"Hayes has done for bruised men what Jean Rhys does for bruised women, and they both write heartbreakingly beautiful sentences." Paul Bailey
About the Author
Alfred Hayes was born in London. He grew up and went to school in New York where he later worked for a time as a newspaperman, magazine writer, and radio hack. After joining the army in 1943, he served with the U.S. forces in Italy. While in Rome he worked with Roberto Rossellini and Federico Fellini on the film Paisá (1946). He returned to the United States in 1945 to work in Hollywood.
As the novel opens, an unnamed forty-year-old man meets a pretty girl at a hotel bar one afternoon in the 1950s, and lonely and cynical, and looking to connect with her, he promises to tell her a story. Using her as a passive sounding board while he relives his previous relationship with another woman whom he believes he loved, he begins the story. What follows are the random maunderings of an insensitive man who has no idea who he is or what he is doing, and since he is the only speaker in the novel, the primary listener to his story becomes, in effect, the reader, rather than the pretty listener at the bar.
Alfred Hayes (1911 - 1985), a brilliant but woefully neglected author, focuses on the man's behavior towards women in New York in the 1950s, developing the story of the man's relationship with another, much younger woman of about twenty, whom he also met at a hotel bar. This former lover, a divorced mother of a child, has come to New York City, where she believes that she may be able to find a more suitable (and more financially secure) lover and, eventually, a husband. When they go to his room together, he has no sense of commitment beyond a single night. Eventually, they begin an affair, which changes when a stodgy but wealthy acquaintance offers her a thousand dollars for just one night with him, an offer this woman actually discusses with the speaker. "It would be all over in a night," she asserts.
As he discusses all this with his silent companion in the bar, the reader becomes exhausted with the mundane details, the banal "insights," and the ignorance with which the speaker tries to explain away his present situation.Read more ›
Normally, I don't like books full of dysfunction and sorrow. Some, sure. But lots? It gets to feel too emotionally suffocating. But there's something about Alfred Hayes's language and storytelling abilities that make In Love not only bearable, but actually quite beautiful.
This edition's description says that it is "Executed with the cool smoky brilliance of a classic Miles Davis track," and that's entirely accurate. One of my favorite beers, Dogfish Head's Raison D'Etre, tastes like this book reads. The first time I tried it, I told my husband that it tasted like a jazz saxophone played on a Bourbon Street balcony at dusk. He smirked at me disbelievingly, took a sip, and said, "Wow...you're absolutely right." That's sort of what it felt like to read this book.
In Love, which takes place in New York in the 1940s, is told by a man who is casually dating a young divorcee whose parents are raising her daughter so that she can make something of herself. However, neither her piano lessons nor her noncommittal relationship are amounting to much in the way of greatness. So when an immensely wealthy, cultured gentleman asks her to dance, she accepts. And while they are dancing, he makes a startling proposition: he would like her to spend the night with him in exchange for one thousand dollars.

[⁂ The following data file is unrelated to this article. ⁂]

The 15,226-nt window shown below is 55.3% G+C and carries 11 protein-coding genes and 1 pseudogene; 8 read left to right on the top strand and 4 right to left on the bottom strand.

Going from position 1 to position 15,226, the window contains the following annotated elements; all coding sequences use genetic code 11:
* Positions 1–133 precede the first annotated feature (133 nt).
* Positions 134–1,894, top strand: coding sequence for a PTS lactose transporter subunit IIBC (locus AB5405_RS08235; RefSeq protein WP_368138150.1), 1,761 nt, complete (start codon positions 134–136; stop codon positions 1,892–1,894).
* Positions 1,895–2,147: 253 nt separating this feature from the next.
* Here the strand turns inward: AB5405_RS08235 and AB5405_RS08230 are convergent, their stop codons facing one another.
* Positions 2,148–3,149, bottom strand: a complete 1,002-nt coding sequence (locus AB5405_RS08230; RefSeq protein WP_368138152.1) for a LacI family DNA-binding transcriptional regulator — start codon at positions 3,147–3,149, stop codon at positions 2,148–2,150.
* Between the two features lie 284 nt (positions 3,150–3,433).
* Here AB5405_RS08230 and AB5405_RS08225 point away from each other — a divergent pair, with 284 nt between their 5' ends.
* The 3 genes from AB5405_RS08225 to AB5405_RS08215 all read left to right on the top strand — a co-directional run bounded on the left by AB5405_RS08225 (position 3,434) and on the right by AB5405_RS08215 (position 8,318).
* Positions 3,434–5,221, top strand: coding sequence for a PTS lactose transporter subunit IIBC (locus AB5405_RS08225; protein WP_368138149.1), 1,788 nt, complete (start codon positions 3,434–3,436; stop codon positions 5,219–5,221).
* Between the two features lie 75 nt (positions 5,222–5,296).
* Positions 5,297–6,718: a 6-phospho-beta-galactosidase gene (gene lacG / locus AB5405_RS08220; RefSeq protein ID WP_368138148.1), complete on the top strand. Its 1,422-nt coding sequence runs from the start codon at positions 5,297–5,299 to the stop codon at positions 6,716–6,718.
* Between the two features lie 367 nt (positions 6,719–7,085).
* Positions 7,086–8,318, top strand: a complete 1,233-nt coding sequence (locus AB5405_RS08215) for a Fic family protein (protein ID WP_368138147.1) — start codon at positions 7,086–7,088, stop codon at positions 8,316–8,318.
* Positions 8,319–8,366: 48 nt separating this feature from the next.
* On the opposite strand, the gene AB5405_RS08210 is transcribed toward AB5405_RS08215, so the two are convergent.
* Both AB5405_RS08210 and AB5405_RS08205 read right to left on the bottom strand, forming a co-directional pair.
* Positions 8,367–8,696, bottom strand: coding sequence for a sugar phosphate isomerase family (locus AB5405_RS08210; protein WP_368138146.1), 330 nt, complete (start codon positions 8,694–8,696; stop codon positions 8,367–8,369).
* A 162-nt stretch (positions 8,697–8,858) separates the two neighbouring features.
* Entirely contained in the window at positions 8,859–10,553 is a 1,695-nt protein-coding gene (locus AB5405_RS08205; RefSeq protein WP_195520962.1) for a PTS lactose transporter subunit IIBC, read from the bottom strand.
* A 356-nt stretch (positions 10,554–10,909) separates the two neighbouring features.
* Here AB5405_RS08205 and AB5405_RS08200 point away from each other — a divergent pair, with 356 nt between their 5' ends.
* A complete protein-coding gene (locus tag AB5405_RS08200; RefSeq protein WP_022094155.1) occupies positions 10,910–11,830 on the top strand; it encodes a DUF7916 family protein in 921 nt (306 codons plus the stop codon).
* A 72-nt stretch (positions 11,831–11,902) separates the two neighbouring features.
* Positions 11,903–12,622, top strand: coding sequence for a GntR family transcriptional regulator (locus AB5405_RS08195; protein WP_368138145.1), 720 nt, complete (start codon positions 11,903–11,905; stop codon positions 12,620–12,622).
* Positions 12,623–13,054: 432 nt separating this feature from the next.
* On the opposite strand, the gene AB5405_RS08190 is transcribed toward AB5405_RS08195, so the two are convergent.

Okay, let's stop here for a minute. If you're like me, you just said, "One thousand dollars? If he's so rich, why is that all he offered her?!" But remember that this is the '40s. According to a conversion website I found, a thousand dollars in 1940 is equivalent to over $16,000 in 2012. So he's offering her a decent sum of money.
Anyway. She declines, and it becomes an anecdote for her to tell (and retell...and retell...) to her current lover, our narrator.Read more ›
Right from the beginning you'll know this is an ordinary love story. Soon after you'll sense that it's not told in an ordinary way. There are no fuzzy backlit scenes of lovers running toward one another in slow motion, riding a carousel, smiling benignly at one another over dinner, etc. This is a gritty sophisticated big city love story where somebody, and maybe everybody, is gonna get hurt.
It's told in syncopated prose that doesn't attempt to soften the pain. Everyone involved is on their own and vigilance is required if they want to survive. Even the off stage characters are in pain. Alcoholic beverages are not only served they're necessary. The sensuality stops just short of brutality. The only redeeming factor is the high quality of the writing. Hayes's writing reminded me of Edna O'Brien in its absorption in love affairs and its refusal to look away from people's worst motives and their aching needs.
As with most New York Review of Books reprints one of the best things about this edition is the foreword. This one is by Frederic Raphael. He places the book in context of its time and within the writer's career. Here is Raphael's conclusion, "Hayes may have been forgotten (if he was ever remembered), but he belongs to a serene company of petits maitres whose exquisite work, however sparse, need not await the endorsement of critics or the retrieval of anthologists, a gem is a gem is a gem."
This review is based on an advance reader's copy supplied by the publisher. (Disclaimer given per FTC requirement.)